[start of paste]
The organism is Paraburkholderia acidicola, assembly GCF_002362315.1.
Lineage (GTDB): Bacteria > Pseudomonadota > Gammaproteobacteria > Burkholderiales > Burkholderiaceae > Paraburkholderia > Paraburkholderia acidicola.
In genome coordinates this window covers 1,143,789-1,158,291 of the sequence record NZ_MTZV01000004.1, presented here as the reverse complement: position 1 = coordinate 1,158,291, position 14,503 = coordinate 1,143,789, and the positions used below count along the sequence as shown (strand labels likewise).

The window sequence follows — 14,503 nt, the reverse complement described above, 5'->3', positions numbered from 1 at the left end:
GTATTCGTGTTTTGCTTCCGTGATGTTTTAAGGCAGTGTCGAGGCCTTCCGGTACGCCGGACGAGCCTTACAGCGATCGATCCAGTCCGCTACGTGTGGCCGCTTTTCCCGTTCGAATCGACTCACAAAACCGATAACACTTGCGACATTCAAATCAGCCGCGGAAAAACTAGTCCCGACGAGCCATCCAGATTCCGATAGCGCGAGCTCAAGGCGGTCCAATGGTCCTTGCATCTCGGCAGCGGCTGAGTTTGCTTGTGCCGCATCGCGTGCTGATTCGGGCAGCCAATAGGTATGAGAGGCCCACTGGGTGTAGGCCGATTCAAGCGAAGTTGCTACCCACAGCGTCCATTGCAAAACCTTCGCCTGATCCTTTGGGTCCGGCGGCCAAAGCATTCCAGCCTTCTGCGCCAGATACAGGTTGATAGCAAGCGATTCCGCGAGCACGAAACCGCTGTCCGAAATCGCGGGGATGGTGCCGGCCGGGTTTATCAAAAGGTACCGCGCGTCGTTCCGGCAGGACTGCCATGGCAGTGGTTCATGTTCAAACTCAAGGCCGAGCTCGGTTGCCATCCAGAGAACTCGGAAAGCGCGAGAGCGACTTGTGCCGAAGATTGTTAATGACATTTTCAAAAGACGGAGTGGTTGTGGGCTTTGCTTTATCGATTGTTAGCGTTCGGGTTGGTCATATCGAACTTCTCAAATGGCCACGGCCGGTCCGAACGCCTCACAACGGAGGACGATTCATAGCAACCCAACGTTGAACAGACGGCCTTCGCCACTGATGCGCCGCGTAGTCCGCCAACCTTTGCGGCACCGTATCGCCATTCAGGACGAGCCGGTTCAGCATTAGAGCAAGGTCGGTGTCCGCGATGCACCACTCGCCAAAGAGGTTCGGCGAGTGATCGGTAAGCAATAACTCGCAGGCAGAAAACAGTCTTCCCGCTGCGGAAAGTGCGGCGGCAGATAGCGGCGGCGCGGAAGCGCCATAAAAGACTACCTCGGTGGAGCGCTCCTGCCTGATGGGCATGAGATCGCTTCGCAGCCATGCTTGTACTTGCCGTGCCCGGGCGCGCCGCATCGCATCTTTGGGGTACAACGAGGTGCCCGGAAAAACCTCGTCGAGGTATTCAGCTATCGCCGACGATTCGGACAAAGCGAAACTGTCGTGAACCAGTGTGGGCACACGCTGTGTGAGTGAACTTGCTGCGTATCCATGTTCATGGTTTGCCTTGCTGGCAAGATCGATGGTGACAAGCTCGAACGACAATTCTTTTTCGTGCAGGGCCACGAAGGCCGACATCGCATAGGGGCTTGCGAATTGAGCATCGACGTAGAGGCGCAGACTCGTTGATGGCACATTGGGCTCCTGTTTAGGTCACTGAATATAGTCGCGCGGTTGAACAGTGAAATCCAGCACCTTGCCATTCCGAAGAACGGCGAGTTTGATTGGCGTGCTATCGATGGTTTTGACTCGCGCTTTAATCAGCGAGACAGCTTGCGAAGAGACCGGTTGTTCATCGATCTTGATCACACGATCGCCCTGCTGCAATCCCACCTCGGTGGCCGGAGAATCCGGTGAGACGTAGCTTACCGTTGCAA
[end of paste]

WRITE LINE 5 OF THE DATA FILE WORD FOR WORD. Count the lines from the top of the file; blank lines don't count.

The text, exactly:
GTATTCGTGTTTTGCTTCCGTGATGTTTTAAGGCAGTGTCGAGGCCTTCCGGTACGCCGGACGAGCCTTACAGCGATCGATCCAGTCCGCTACGTGTGGCCGCTTTTCCCGTTCGAATCGACTCACAAAACCGATAACACTTGCGACATTCAAATCAGCCGCGGAAAAACTAGTCCCGACGAGCCATCCAGATTCCGATAGCGCGAGCTCAAGGCGGTCCAATGGTCCTTGCATCTCGGCAGCGGCTGAGTTTGCTTGTGCCGCATCGCGTGCTGATTCGGGCAGCCAATAGGTATGAGAGGCCCACTGGGTGTAGGCCGATTCAAGCGAAGTTGCTACCCACAGCGTCCATTGCAAAACCTTCGCCTGATCCTTTGGGTCCGGCGGCCAAAGCATTCCAGCCTTCTGCGCCAGATACAGGTTGATAGCAAGCGATTCCGCGAGCACGAAACCGCTGTCCGAAATCGCGGGGATGGTGCCGGCCGGGTTTATCAAAAGGTACCGCGCGTCGTTCCGGCAGGACTGCCATGGCAGTGGTTCATGTTCAAACTCAAGGCCGAGCTCGGTTGCCATCCAGAGAACTCGGAAAGCGCGAGAGCGACTTGTGCCGAAGATTGTTAATGACATTTTCAAAAGACGGAGTGGTTGTGGGCTTTGCTTTATCGATTGTTAGCGTTCGGGTTGGTCATATCGAACTTCTCAAATGGCCACGGCCGGTCCGAACGCCTCACAACGGAGGACGATTCATAGCAACCCAACGTTGAACAGACGGCCTTCGCCACTGATGCGCCGCGTAGTCCGCCAACCTTTGCGGCACCGTATCGCCATTCAGGACGAGCCGGTTCAGCATTAGAGCAAGGTCGGTGTCCGCGATGCACCACTCGCCAAAGAGGTTCGGCGAGTGATCGGTAAGCAATAACTCGCAGGCAGAAAACAGTCTTCCCGCTGCGGAAAGTGCGGCGGCAGATAGCGGCGGCGCGGAAGCGCCATAAAAGACTACCTCGGTGGAGCGCTCCTGCCTGATGGGCATGAGATCGCTTCGCAGCCATGCTTGTACTTGCCGTGCCCGGGCGCGCCGCATCGCATCTTTGGGGTACAACGAGGTGCCCGGAAAAACCTCGTCGAGGTATTCAGCTATCGCCGACGATTCGGACAAAGCGAAACTGTCGTGAACCAGTGTGGGCACACGCTGTGTGAGTGAACTTGCTGCGTATCCATGTTCATGGTTTGCCTTGCTGGCAAGATCGATGGTGACAAGCTCGAACGACAATTCTTTTTCGTGCAGGGCCACGAAGGCCGACATCGCATAGGGGCTTGCGAATTGAGCATCGACGTAGAGGCGCAGACTCGTTGATGGCACATTGGGCTCCTGTTTAGGTCACTGAATATAGTCGCGCGGTTGAACAGTGAAATCCAGCACCTTGCCATTCCGAAGAACGGCGAGTTTGATTGGCGTGCTATCGATGGTTTTGACTCGCGCTTTAATCAGCGAGACAGCTTGCGAAGAGACCGGTTGTTCATCGATCTTGATCACACGATCGCCCTGCTGCAATCCCACCTCGGTGGCCGGAGAATCCGGTGAGACGTAGCTTACCGTTGCAA